It’s almost Nato as usual when Emmanuel Macron calls Nato ‘brain dead’. It’s Nato as usual, and Donald Trump as usual, when Trump, who not long ago called Nato ‘obsolete’, chastises his bromantic partner Macron for being ‘insulting’ and ‘disrespectful’. It is unusual for Nato when Trump calls off a press conference and calls blackface artist Justin Trudeau ‘two-faced’. But it’s back to Nato as usual for the American president to do the British prime minister a big favor by blowing out a press conference: the last thing Boris Johnson wants when he’s facing a general election next week is for Trump to offer his thoughts on the ramifications of Brexit and the private habits of Prince Andrew, or to remind the British electorate that, in his eyes at least, Johnson’s fraternity nickname is ‘Britain Trump’.
Uncertainty over the purpose of Nato is one of its oldest traditions. Founded in 1949, the task of the Atlantic alliance has been unclear since the collapse of its Soviet-run rival, the Warsaw Pact after 1989. Which is to say, no one has been entirely sure what Nato’s mission is for nearly half of its existence. Nor does Nato’s history shed much light, apart from confirming that there’s no mission without mission creep and that French doubts about Nato are not a passing mood of Emmanuel Macron’s, but a long-standing hostility.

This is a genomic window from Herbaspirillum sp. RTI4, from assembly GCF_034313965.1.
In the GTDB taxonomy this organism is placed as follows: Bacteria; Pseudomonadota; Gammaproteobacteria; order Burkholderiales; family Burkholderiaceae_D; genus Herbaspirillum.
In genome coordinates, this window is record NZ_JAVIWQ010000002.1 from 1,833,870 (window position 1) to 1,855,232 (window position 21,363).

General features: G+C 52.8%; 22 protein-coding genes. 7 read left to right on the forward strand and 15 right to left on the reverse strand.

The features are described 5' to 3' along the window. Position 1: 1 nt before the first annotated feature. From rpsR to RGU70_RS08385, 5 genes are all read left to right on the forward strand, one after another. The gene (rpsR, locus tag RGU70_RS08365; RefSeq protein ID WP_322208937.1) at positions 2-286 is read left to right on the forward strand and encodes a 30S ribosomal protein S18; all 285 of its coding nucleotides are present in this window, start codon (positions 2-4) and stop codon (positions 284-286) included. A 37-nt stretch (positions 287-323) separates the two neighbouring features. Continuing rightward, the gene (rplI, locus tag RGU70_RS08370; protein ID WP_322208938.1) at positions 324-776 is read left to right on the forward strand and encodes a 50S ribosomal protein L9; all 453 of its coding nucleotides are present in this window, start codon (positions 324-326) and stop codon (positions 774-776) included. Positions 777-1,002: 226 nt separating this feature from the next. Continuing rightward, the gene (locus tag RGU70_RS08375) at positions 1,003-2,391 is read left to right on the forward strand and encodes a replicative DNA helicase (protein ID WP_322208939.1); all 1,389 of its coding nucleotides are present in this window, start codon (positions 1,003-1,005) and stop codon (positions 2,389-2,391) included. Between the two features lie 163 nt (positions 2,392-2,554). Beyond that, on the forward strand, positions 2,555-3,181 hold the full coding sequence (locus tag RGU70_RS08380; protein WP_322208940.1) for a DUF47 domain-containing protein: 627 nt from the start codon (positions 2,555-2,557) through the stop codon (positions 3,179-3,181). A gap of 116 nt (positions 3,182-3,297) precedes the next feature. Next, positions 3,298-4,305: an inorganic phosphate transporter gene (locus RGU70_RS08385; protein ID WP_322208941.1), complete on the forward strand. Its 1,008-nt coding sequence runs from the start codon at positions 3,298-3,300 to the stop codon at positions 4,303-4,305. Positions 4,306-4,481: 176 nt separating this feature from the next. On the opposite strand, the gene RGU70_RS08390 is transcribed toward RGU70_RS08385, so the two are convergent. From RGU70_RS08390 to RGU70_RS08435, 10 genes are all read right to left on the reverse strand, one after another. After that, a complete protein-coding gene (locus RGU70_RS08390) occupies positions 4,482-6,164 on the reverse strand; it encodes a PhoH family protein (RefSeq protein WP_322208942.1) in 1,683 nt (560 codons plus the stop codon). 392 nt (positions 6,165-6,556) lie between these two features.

The germ of Nato was conceived in 1947, when Britain and France signed the Treaty of Dunkirk, a mutual defense pact against possible aggression from the Soviet Union and — if you can imagine such a thing — West Germany. This pairing expanded into a west European group, the Brussels Treaty Organization. In retrospect, the entry of a major military power like Luxembourg into the alliance was a key factor in containing Soviet aggression in western Europe.
The United States and Canada put the ‘North Atlantic’ into the ‘Treaty Organization’ when they joined in 1949. This agreement established the near-sacred principle that Nato is something the American pay for even though they’re not sure what they’re getting, and something the Europeans depend upon even though they’re not sure what they’ve got. The initial American goal was to build a buttress against communism in order to avoid a large and permanent American garrison in western Europe. Most of the western European states preferred to hide in the United States’s skirts while grumbling in Trudeau-like fashion about how hard it is to be a junior partner.
Like all families, Nato has had its scandals and, like all families, no one talks about them when the family gets together. In 1965, Charles de Gaulle withdrew France from Nato. Not inaccurately, de Gaulle reckoned that the Americans were using Nato to control western Europe and the British were using Nato to catch a free ride. As the term ‘rogue state’ had yet to be invented, it wasn’t applied to France in the following decades, even though France was a vigorous proliferator of nuclear technology and never happier than when making trouble for the ‘Anglo-Saxons’.
Only in 1995, did François Mitterrand bring France back into Nato — but without France’s nuclear submarines. To this day, France’s biggest weapons are currently reserved exclusively for the use of its shortest leader, Emmanuel Macron. Britain’s nuclear weapons, by contrast, are always at the disposal of the American president, providing the British have the budget to change the batteries on the launch pad. This illustrates another essential truth about Nato: the British and the French were on the same page when they signed the Dunkirk Treaty, but not so often after that.